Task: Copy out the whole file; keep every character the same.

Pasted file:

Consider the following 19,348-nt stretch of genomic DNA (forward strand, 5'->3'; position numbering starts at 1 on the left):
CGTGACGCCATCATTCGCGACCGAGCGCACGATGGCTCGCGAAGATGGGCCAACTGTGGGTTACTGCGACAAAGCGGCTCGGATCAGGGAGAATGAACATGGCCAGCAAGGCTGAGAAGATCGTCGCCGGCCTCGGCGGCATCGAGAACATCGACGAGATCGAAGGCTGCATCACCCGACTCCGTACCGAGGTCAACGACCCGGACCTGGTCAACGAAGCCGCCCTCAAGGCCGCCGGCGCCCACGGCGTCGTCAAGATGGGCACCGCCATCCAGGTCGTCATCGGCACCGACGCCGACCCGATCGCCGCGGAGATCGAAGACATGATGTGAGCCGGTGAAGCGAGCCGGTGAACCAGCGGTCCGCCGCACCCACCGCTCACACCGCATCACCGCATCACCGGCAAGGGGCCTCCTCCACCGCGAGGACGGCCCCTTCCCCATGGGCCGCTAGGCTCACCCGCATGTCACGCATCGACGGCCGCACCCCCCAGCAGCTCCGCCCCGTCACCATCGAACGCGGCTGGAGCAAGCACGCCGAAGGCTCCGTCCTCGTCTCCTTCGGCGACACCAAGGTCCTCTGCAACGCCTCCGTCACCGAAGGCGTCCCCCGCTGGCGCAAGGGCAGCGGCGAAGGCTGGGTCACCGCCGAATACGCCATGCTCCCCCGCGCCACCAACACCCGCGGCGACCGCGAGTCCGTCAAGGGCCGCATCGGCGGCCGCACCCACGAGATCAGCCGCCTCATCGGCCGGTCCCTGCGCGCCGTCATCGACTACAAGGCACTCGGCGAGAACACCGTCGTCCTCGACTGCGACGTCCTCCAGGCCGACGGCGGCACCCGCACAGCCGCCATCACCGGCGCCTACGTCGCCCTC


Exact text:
Consider the following 19,348-nt stretch of genomic DNA (forward strand, 5'->3'; position numbering starts at 1 on the left):
CGTGACGCCATCATTCGCGACCGAGCGCACGATGGCTCGCGAAGATGGGCCAACTGTGGGTTACTGCGACAAAGCGGCTCGGATCAGGGAGAATGAACATGGCCAGCAAGGCTGAGAAGATCGTCGCCGGCCTCGGCGGCATCGAGAACATCGACGAGATCGAAGGCTGCATCACCCGACTCCGTACCGAGGTCAACGACCCGGACCTGGTCAACGAAGCCGCCCTCAAGGCCGCCGGCGCCCACGGCGTCGTCAAGATGGGCACCGCCATCCAGGTCGTCATCGGCACCGACGCCGACCCGATCGCCGCGGAGATCGAAGACATGATGTGAGCCGGTGAAGCGAGCCGGTGAACCAGCGGTCCGCCGCACCCACCGCTCACACCGCATCACCGCATCACCGGCAAGGGGCCTCCTCCACCGCGAGGACGGCCCCTTCCCCATGGGCCGCTAGGCTCACCCGCATGTCACGCATCGACGGCCGCACCCCCCAGCAGCTCCGCCCCGTCACCATCGAACGCGGCTGGAGCAAGCACGCCGAAGGCTCCGTCCTCGTCTCCTTCGGCGACACCAAGGTCCTCTGCAACGCCTCCGTCACCGAAGGCGTCCCCCGCTGGCGCAAGGGCAGCGGCGAAGGCTGGGTCACCGCCGAATACGCCATGCTCCCCCGCGCCACCAACACCCGCGGCGACCGCGAGTCCGTCAAGGGCCGCATCGGCGGCCGCACCCACGAGATCAGCCGCCTCATCGGCCGGTCCCTGCGCGCCGTCATCGACTACAAGGCACTCGGCGAGAACACCGTCGTCCTCGACTGCGACGTCCTCCAGGCCGACGGCGGCACCCGCACAGCCGCCATCACCGGCGCCTACGTCGCCCTC